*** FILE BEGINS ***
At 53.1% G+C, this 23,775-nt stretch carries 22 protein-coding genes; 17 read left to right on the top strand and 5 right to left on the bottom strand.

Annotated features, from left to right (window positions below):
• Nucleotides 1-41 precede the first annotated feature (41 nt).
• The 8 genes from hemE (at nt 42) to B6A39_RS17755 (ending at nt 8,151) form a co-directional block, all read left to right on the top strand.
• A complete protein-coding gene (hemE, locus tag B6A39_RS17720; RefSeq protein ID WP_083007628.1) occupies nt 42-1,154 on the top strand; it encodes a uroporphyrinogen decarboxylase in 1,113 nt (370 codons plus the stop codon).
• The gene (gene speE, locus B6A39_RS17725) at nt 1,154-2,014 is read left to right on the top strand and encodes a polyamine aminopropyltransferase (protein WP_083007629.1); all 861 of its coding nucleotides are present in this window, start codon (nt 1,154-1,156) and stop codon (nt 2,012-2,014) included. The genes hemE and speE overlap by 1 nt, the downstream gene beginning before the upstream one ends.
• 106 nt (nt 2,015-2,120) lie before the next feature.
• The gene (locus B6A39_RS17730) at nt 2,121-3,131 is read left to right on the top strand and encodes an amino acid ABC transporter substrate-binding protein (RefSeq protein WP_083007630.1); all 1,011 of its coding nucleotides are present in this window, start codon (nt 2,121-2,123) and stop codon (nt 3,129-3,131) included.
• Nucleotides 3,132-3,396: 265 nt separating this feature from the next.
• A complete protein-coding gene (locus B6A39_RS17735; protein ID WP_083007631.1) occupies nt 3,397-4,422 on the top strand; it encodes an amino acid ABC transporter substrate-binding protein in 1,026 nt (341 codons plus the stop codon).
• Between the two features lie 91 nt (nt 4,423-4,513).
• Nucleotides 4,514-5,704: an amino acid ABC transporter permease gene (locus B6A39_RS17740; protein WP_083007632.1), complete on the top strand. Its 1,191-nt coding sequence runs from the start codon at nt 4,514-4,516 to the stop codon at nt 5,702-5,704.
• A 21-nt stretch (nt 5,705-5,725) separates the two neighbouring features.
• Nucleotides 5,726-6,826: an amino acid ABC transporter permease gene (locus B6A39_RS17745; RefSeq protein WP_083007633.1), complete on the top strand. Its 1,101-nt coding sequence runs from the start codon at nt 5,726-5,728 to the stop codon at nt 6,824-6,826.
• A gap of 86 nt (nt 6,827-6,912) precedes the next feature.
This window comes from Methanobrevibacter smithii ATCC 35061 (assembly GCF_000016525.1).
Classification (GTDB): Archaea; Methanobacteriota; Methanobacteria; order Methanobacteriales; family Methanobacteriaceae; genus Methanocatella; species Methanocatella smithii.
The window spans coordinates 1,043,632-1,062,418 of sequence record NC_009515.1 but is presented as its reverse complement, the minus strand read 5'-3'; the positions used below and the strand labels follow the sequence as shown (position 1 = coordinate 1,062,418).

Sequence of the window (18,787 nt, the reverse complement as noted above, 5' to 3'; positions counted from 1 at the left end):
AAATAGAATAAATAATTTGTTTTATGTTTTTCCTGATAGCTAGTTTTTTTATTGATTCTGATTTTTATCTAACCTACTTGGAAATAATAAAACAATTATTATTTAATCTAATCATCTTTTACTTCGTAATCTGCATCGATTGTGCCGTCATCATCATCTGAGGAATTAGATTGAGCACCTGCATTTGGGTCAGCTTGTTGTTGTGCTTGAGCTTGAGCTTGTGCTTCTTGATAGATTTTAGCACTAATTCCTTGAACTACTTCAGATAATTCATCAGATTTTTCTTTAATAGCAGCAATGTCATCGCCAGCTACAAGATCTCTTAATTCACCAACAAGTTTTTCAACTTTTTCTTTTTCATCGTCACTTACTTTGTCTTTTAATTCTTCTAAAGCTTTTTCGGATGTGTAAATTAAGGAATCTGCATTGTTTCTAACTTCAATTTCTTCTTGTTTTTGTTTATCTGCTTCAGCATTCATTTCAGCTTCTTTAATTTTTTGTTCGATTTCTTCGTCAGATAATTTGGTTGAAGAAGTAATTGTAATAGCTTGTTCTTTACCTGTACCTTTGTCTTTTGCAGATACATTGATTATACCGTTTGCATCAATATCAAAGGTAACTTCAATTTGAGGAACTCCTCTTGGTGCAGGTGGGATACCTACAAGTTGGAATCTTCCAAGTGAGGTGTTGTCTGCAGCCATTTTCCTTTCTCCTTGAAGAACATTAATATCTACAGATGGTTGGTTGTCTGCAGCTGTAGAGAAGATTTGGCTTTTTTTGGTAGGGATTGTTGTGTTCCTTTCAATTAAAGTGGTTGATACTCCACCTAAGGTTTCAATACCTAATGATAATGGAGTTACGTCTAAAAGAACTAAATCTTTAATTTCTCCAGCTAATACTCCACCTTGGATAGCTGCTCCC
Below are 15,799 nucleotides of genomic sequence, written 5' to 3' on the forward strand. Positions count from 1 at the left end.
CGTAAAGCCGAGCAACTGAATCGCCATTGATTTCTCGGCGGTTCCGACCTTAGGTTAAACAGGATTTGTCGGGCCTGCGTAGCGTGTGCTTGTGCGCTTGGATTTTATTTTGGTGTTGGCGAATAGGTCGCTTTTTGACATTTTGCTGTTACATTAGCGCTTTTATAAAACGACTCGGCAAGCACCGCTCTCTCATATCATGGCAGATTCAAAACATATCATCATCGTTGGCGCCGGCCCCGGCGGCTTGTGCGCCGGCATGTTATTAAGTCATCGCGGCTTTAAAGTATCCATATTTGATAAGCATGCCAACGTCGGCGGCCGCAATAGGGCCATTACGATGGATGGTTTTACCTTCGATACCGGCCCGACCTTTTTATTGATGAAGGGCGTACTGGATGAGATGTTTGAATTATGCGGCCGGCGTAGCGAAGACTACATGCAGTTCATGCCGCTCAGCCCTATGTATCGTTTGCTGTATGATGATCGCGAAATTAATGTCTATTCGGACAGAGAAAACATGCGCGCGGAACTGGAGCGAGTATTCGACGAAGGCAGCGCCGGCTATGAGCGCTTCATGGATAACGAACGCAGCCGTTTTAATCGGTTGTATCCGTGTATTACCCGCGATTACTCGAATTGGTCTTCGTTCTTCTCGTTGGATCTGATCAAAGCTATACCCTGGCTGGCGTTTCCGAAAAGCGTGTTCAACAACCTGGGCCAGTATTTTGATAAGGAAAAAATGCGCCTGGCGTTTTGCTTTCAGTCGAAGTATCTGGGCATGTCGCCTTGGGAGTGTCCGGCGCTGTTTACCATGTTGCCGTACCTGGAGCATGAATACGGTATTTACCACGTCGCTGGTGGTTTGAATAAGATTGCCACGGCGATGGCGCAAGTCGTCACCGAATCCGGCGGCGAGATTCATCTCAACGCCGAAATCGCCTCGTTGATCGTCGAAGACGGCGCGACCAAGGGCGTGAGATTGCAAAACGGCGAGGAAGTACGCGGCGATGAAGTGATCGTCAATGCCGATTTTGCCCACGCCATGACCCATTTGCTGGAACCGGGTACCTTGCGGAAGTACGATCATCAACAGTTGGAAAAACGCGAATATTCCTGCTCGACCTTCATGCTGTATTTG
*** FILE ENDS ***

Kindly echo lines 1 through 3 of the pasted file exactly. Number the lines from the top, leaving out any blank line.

At 53.1% G+C, this 23,775-nt stretch carries 22 protein-coding genes; 17 read left to right on the top strand and 5 right to left on the bottom strand.

Annotated features, from left to right (window positions below):
• Nucleotides 1-41 precede the first annotated feature (41 nt).